In Kenya, two interviewees described being given hormones (to make a gay man seem more ‘masculine’, and to limit a trans person’s ability to present in their gender).
openDemocracy’s investigation found that controversial ‘treatments’ are easy to find across the region – including at health facilities that specifically reach out to gay men.
openDemocracy undercover reporters were told at health facilities in Dar es Salaam, Kampala and Nairobi that being gay is “evil”, something “for whites” and a mental health problem; to try “exposure therapy” by employing “a housemaid [you] can get attracted [to]’’; and to give a gay teenager a sleeping pill to prevent him from masturbating.
Survivors interviewed by researchers working with openDemocracy described lasting effects on their mental health, family relations and general well-being. Some said they dropped out of school and lost friends, in addition to enduring painful ‘treatment’. Interviewees came from several generations; some talked about recent experiences, while others described the aftermath of these practices years after they had happened.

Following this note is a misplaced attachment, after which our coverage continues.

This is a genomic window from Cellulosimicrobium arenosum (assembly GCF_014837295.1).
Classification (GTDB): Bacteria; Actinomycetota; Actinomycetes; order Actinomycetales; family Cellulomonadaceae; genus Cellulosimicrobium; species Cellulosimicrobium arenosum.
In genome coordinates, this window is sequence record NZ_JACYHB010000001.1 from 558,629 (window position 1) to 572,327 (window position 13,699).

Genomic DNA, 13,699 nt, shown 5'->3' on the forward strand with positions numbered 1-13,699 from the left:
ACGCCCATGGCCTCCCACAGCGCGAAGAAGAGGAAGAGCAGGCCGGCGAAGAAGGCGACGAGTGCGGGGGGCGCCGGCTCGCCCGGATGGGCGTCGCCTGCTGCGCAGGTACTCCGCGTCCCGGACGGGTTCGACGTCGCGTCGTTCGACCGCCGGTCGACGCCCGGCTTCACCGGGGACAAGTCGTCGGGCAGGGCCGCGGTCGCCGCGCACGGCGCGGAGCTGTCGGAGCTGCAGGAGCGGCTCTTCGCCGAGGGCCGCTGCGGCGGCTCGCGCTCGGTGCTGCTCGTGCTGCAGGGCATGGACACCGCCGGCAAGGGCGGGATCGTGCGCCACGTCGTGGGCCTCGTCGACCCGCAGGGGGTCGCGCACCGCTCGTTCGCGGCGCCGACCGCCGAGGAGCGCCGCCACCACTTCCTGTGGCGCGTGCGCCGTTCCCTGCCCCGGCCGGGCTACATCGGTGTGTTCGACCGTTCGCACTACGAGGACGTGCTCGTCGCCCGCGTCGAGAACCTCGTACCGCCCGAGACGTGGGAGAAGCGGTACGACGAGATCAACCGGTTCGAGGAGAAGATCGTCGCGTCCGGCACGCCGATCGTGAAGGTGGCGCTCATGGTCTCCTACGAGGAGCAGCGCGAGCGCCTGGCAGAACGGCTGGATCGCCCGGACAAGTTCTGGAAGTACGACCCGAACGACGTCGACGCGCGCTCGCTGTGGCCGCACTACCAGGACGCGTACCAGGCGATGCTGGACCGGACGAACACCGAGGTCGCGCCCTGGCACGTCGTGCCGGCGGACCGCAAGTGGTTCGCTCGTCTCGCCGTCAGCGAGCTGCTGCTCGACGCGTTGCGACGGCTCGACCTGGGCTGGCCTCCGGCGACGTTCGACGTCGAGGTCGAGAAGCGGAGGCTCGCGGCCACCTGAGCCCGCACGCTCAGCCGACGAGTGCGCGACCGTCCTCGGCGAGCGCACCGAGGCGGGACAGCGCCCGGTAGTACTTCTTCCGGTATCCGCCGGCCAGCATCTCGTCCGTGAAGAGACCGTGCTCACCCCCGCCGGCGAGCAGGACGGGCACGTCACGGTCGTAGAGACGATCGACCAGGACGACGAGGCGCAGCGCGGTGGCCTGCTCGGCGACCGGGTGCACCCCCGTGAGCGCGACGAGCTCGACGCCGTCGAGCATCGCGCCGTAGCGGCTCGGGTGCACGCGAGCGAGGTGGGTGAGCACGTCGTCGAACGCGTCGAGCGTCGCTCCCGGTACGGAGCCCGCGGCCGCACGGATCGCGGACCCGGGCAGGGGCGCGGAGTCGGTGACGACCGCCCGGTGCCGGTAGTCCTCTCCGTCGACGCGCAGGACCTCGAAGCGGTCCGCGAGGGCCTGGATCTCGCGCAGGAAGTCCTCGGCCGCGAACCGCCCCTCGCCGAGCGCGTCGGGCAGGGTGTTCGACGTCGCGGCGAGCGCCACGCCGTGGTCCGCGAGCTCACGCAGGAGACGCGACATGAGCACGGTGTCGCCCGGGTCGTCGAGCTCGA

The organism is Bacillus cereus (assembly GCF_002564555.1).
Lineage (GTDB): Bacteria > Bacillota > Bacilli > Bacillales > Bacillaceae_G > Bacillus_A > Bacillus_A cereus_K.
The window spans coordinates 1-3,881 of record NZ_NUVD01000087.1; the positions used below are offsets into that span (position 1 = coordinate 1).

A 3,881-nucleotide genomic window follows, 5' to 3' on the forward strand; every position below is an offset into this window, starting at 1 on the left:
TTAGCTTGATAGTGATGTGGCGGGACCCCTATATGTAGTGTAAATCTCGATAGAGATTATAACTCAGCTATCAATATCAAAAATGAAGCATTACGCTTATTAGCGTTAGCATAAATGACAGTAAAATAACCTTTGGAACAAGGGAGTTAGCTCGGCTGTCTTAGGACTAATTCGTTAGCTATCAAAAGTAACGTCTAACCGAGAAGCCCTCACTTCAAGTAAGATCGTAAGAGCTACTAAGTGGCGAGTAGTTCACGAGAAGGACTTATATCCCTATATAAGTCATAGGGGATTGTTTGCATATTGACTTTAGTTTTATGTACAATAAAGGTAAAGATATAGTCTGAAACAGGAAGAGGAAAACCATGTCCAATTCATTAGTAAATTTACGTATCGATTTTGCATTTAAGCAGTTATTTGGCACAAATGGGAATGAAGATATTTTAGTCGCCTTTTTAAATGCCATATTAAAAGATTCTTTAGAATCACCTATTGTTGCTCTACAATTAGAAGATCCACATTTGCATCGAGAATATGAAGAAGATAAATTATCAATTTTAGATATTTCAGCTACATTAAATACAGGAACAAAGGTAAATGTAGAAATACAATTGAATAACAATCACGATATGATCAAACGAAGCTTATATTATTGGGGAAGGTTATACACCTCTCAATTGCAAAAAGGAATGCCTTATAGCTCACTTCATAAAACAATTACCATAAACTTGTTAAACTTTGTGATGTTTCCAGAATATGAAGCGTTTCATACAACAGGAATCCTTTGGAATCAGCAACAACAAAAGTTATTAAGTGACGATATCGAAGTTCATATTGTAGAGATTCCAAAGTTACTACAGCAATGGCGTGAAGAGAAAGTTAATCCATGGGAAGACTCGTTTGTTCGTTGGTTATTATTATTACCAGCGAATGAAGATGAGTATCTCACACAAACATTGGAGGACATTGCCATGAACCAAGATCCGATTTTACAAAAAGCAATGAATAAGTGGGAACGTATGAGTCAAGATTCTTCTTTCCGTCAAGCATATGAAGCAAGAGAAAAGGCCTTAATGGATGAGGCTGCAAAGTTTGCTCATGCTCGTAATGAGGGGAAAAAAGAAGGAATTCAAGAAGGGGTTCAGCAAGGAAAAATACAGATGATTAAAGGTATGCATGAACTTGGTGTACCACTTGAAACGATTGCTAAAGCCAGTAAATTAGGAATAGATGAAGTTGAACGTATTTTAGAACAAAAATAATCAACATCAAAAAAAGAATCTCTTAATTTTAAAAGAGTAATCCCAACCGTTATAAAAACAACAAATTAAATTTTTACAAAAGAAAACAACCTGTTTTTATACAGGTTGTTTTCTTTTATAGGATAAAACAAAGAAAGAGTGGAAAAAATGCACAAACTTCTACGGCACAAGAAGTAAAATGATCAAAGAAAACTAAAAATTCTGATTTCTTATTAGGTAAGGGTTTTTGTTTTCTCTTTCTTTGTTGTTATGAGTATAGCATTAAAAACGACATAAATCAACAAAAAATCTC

These kinds of activities have been condemned by doctors, psychologists and counsellors around the world, says the International Lesbian, Gay, Bisexual, Trans and Intersex Association (ILGA), which called them “ineffective and harmful” to mental health.
Three countries – Brazil, Ecuador and Malta – have banned these practices, while Germany has banned them when applied to minors. The UK government has also recently committed to banning conversion therapy.
Electric shocks and hormones
Many of the people interviewed described anti-LGBT counselling or ‘talk therapy’. Some also described physical therapies, including being given hormones and electric shocks.
A gay man in Kenya described how his family “decided that I needed ‘fixing’” a few years ago. “They did not like that I am gay and effeminate, so they got a doctor to give me testosterone to enable me to become more masculine. They would bring random women and force me to have sex with them, so that I ‘enjoy’ sex and become heterosexual. They would tell me how my life is going to be hard as a gay person.”